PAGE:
Layoff Survivors May Feel Psychological Cost

The ship goes down, and you're one of the lucky few who makes it to a lifeboat. You get out alive, but you're tortured by thoughts of "Why me? Why not someone else?"

It's called "survivor syndrome." Psychologists watch for it in disaster survivors, and it's something companies need to think about when they're planning layoffs.

The first victims of layoffs are obviously the poor souls who lose their jobs. But layoffs can have a profound effect on the surviving employees as well, especially if companies don't handle the transition well.

DaimlerChrysler — one of several companies announcing mass layoffs in recent weeks — is planning to eliminate 26,000 jobs in the three years, 20 percent of its employees. "This is literally rocking the foundation of our work force," says spokeswoman Megan Giles.

Conflicting Emotions

Psychologists and business professors say that survivors of layoffs experience many of the same conflicting emotions as survivors of much greater hardships, such as plane crashes or wars.

"On the one hand you're happy to be alive, a positive emotion," says Columbia Business School professor Joel Brockner, a leading expert on corporate survivor syndrome. "But it's sprinkled in with a heavy dose of negative emotion: 'Maybe it's not over,' 'It could happen to me.'"

Brockner says survivors often feel guilt that they kept their job while others lost theirs. "The more they feel, 'It could have been me,' the greater the guilt," he says.

Be Open and Clear

Human resources experts say it is crucial for companies to reassure surviving employees about their job security. The best way, they agree, is for companies to be as open and frank as possible with their workers before, during and after the layoffs, in order to maintain their trust.

Establishing clear criteria for determining who will be laid off can assuage survivors' guilt, experts say. "We tried to find a way that's objective, not subjective," says DaimlerChrysler's Giles.

If companies don't handle layoffs well, they can end up losing people they want to keep.

One Friday last November, senior managers at a New York dot-com told two department heads that the company was changing its business plan and their entire staffs would be laid off. They wanted the two managers to stay, but told them not to talk to their staff before an announcement that afternoon.

"I was extremely annoyed and upset that I couldn't tell them what happened," recalls one of the department heads. Also angry that management hadn't shared their plans earlier, she quit the company the following Monday — even though management had wanted her to stay. The other department head quit a few weeks later.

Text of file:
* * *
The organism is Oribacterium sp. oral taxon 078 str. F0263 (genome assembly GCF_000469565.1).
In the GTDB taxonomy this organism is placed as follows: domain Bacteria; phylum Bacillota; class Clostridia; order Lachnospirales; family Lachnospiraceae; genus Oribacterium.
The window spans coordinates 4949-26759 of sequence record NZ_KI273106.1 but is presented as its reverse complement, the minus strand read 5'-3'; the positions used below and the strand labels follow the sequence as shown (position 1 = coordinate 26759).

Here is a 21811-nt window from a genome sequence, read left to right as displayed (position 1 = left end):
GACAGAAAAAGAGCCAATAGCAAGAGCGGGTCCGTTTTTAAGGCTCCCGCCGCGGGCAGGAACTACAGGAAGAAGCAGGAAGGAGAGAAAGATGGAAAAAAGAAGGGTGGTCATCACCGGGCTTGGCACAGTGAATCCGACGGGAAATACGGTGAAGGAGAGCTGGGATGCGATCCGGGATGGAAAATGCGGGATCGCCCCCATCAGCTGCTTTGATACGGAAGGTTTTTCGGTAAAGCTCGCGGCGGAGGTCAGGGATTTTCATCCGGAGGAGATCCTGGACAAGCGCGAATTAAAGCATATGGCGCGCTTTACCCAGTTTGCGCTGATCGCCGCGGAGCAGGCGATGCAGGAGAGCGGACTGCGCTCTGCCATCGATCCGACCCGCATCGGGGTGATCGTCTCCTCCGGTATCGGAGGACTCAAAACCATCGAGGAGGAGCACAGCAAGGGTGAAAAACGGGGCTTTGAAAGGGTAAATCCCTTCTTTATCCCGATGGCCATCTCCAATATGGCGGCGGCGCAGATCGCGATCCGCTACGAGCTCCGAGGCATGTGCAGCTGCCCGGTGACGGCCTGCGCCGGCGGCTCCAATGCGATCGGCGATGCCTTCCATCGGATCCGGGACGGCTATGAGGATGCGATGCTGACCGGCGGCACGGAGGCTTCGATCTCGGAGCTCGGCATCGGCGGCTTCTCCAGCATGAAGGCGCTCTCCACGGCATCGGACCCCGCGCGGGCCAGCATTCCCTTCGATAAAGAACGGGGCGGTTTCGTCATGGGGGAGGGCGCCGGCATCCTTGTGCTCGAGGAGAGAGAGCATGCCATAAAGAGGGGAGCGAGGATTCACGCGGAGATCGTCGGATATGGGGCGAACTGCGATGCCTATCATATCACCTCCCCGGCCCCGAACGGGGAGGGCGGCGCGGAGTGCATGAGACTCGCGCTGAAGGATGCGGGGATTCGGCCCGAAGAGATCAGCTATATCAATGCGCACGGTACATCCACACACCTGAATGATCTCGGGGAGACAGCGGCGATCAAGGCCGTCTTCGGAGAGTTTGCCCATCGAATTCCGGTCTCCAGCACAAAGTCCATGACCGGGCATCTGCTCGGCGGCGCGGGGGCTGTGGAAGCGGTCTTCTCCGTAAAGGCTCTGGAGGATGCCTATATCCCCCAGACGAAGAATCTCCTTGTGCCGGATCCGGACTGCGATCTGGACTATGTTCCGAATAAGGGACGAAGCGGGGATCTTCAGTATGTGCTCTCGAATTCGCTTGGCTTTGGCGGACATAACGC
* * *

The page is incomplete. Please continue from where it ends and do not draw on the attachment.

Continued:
The Right Way

In his book The Knowing-Doing Gap, Stanford Business School professor Jeffrey Pfeffer compares layoffs announced by Levi Strauss and Citibank in 1997. He says Levi Strauss did it the right way, by specifying exactly which workers would lose their jobs and explaining clearly why.

Citibank announced that it was laying off 9,000 of its 90,000 employees, but didn't say which jobs would be cut. "Instead of 9,000 people being scared, 90,000 were scared," says Pfeffer. "The Citibank approach is less effective, but unfortunately more common."

DaimlerChrysler is trying to be "exceptionally specific" with its employees about layoff plans, says Giles. Employees get regular updates in the company newspaper and on its internal TV station. "We don't want it to be a big mystery what the company is doing and how it's doing it," she says.

Executives at Bank One, which laid off 5,100 people last year, say their openness with their employees when they made the initial announcement in March paid off. When the company announced more bad news in July that they said would not involve job losses, their employees believed them, says spokesman Thomas Kelly.

Follow the Leader

Gateway, which announced 3,000 job cuts last month, is focusing on training its managers to lead the company through the transition.

"It's often a natural reaction for managers to hole up and not be seen," says Gateway's HR director, David Alexander. "That's the worst thing you can do. You've got to go out and be seen by your employees."

Alexander estimates that after major layoffs around 10 percent of surviving employees are angry and resentful, while 70 percent adopt a "wait-and-see" attitude and do very little. Another 10 percent, he says, are "early adopters" who embrace the changes and see them as an opportunity for creativity.

Gateway is telling its managers to identify the early adopters and reward them publicly to show others that it's OK to start working again.

Psychologist Al Siebert has studied "survivor personalities," the small minority of people whose confidence and character are actually strengthened by extreme adversity. Siebert — whose research was inspired by the combat veterans from the Korean War who trained him when he was an Army paratrooper — has identified suvivor personalities' key trait as resilience.

When advising companies who are downsizing, Siebert encourages managers to be patient with their surviving employees. "They want people to hurry up and get over their emotional loss," he says. Siebert believes that allowing employees to vent their negative feelings about the layoffs is the best way to foster the resilience they need to bounce back.